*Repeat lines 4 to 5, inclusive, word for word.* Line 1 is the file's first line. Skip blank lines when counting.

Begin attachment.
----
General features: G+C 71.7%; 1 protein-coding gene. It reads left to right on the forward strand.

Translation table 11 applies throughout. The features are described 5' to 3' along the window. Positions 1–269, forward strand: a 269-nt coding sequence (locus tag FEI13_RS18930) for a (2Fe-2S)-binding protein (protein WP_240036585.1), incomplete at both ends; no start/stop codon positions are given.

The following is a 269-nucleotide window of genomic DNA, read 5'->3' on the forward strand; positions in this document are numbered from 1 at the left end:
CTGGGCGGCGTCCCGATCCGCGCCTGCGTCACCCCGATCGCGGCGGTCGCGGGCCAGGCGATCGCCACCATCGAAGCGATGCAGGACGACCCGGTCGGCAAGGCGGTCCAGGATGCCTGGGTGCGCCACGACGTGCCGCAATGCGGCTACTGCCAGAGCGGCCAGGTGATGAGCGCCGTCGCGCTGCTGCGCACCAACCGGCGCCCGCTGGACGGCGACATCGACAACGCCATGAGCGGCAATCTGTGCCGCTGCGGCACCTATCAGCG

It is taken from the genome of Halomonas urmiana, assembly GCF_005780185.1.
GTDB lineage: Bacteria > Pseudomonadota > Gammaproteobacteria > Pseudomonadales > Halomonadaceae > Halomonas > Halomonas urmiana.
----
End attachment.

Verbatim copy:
CTGGGCGGCGTCCCGATCCGCGCCTGCGTCACCCCGATCGCGGCGGTCGCGGGCCAGGCGATCGCCACCATCGAAGCGATGCAGGACGACCCGGTCGGCAAGGCGGTCCAGGATGCCTGGGTGCGCCACGACGTGCCGCAATGCGGCTACTGCCAGAGCGGCCAGGTGATGAGCGCCGTCGCGCTGCTGCGCACCAACCGGCGCCCGCTGGACGGCGACATCGACAACGCCATGAGCGGCAATCTGTGCCGCTGCGGCACCTATCAGCG

It is taken from the genome of Halomonas urmiana, assembly GCF_005780185.1.